Australia’s PM criticises Musk’s X over stabbing footage | Social Media


Anthony Albanese says decision to challenge takedown order for content related to church stabbing ‘extraordinary’.

Australian Prime Minister Anthony Albanese has criticised social media platform X for its “extraordinary” decision to fight an order by the country’s internet watchdog to remove footage of a stabbing during a livestreamed church service.

X, owned by tech entrepreneur Elon Musk, announced over the weekend that it would challenge the order to take down content related to the stabbing of an Assyrian Christian bishop during a service in western Sydney.

ESafety commissioner Julie Inman Grant said last week that X had been issued notices to remove material depicting “gratuitous or offensive violence with a high degree of impact or detail”.

“I find it extraordinary that X chose not to comply and are trying to argue their case. We know, I think overwhelmingly, Australians want misinformation and disinformation to stop,” Albanese said during a news conference.

“This isn’t about freedom of expression, this is about the dangerous implications that can occur when things that are simply not true, that everyone knows is not true, are replicated and weaponised in order to cause division and in this case, to promote negative statements and potentially to just inflame what was a very difficult situation. And social media has a social responsibility.”

On Saturday, X said it had “complied with the directive pending a legal challenge” as it did not believe that the orders were within the scope of Australian law.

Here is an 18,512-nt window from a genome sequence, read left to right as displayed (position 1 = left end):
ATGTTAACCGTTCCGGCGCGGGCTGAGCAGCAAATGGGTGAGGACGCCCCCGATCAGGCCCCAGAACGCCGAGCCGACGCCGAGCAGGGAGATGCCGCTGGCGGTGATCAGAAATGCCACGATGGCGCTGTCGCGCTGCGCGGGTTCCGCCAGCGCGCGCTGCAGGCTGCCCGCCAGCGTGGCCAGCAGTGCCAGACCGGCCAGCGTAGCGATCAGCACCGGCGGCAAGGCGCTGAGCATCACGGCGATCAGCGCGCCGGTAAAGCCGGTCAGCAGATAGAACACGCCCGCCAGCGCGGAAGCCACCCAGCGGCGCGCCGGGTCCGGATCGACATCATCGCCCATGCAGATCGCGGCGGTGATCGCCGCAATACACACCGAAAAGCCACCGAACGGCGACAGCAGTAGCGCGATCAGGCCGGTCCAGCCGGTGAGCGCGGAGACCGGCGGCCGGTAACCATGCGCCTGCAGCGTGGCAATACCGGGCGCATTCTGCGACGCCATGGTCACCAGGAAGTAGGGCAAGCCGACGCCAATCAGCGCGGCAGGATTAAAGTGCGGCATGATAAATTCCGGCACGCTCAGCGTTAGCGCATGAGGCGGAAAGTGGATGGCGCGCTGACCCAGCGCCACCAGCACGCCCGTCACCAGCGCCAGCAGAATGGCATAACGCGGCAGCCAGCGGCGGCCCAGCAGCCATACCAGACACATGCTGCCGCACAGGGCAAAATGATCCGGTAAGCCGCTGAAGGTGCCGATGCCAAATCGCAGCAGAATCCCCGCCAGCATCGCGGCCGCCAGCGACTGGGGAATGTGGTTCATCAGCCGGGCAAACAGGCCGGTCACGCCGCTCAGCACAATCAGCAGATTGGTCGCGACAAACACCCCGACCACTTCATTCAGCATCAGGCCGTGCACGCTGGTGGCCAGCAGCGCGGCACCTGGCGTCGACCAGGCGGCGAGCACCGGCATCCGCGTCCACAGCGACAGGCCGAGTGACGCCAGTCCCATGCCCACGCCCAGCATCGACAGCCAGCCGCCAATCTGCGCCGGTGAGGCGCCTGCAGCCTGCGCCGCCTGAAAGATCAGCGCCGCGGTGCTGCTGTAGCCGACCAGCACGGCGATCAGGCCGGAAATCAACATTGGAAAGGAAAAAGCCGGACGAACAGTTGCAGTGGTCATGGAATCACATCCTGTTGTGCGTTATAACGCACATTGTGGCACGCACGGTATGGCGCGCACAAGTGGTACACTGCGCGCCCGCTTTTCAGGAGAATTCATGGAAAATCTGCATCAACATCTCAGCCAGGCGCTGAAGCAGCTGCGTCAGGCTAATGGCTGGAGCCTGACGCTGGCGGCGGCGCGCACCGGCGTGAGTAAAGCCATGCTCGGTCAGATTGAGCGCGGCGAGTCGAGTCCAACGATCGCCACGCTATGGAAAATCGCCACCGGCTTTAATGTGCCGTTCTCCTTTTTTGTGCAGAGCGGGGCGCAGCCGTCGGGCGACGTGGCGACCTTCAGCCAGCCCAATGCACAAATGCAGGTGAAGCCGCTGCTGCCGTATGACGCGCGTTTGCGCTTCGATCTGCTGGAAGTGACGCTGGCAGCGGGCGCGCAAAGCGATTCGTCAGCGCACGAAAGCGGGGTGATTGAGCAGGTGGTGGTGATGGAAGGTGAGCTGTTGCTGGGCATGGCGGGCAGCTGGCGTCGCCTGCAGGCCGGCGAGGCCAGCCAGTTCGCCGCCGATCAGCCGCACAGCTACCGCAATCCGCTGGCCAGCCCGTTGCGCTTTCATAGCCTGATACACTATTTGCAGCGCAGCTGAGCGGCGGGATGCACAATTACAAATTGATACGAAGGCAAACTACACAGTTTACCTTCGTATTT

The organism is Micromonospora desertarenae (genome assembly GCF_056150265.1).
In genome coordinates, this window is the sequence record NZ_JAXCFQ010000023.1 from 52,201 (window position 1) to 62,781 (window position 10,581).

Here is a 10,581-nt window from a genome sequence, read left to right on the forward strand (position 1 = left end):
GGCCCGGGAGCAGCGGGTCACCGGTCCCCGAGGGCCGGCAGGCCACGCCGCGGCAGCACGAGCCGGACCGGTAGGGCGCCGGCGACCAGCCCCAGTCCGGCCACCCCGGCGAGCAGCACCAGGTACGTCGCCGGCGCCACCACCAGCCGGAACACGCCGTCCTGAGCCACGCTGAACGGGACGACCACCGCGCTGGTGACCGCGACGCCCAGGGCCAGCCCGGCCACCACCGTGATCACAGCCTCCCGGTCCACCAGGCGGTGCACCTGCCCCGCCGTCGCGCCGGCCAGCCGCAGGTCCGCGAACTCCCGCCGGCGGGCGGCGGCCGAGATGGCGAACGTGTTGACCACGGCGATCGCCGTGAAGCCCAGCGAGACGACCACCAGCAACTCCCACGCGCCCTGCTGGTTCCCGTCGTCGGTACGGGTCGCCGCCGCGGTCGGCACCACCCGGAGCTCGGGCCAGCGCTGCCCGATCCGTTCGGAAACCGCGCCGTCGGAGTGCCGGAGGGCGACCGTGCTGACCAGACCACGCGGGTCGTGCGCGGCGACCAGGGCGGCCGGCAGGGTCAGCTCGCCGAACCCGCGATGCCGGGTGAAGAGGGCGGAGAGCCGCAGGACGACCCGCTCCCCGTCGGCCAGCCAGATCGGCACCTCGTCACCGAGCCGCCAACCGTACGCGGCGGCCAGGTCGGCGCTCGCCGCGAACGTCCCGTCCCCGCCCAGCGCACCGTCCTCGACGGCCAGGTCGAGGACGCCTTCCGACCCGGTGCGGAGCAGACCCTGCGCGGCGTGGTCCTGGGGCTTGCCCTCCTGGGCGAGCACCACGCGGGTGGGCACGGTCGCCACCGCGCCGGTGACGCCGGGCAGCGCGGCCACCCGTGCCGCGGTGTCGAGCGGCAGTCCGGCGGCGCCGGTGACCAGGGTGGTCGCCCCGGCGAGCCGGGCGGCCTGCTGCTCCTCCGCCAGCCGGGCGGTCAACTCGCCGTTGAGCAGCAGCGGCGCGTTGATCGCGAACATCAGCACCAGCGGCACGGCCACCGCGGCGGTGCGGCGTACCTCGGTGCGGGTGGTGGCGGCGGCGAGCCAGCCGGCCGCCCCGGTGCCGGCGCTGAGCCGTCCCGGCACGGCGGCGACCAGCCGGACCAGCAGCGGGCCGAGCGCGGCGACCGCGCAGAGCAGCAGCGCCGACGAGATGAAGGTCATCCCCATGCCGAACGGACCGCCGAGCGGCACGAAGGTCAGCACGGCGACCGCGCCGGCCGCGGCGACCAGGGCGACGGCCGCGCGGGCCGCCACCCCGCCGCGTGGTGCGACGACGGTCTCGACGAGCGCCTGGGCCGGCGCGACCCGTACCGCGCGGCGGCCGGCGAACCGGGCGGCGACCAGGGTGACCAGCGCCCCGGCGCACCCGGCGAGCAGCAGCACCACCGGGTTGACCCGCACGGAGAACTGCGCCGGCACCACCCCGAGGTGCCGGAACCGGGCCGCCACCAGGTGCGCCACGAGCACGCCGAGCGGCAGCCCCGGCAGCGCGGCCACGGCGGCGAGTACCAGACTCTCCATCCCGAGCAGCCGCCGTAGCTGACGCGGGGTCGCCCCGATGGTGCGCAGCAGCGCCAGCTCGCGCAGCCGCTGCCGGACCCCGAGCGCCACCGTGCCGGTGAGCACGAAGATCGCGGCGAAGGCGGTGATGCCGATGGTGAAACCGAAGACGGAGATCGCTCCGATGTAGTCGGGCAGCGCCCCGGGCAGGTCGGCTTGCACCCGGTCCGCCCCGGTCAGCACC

“This was a tragic event and we do not allow people to praise it or call for further violence. There is a public conversation happening about the event, on X and across Australia, as is often the case when events of major public concern occur,” the social media company said in a statement.

“While X respects the right of a country to enforce its laws within its jurisdiction, the eSafety Commissioner does not have the authority to dictate what content X’s users can see globally.  We will robustly challenge this unlawful and dangerous approach in court.”

Mar Mari Emmanuel, a prominent conservative leader of the Assyrian Christ The Good Shepherd Church in Wakeley in western Sydney, suffered lacerations to his head when he was attacked last Monday during a mass service that was being broadcast online.

More than 50 police officers were injured and 20 police cars damaged in an ensuing riot outside the church.

Emmanuel, who is recovering in hospital, last week released a message saying he was “doing fine, recovering very quickly” and that he had forgiven his attacker.

On Friday, police charged a 16-year-old with terrorism offences in connection with the stabbing.

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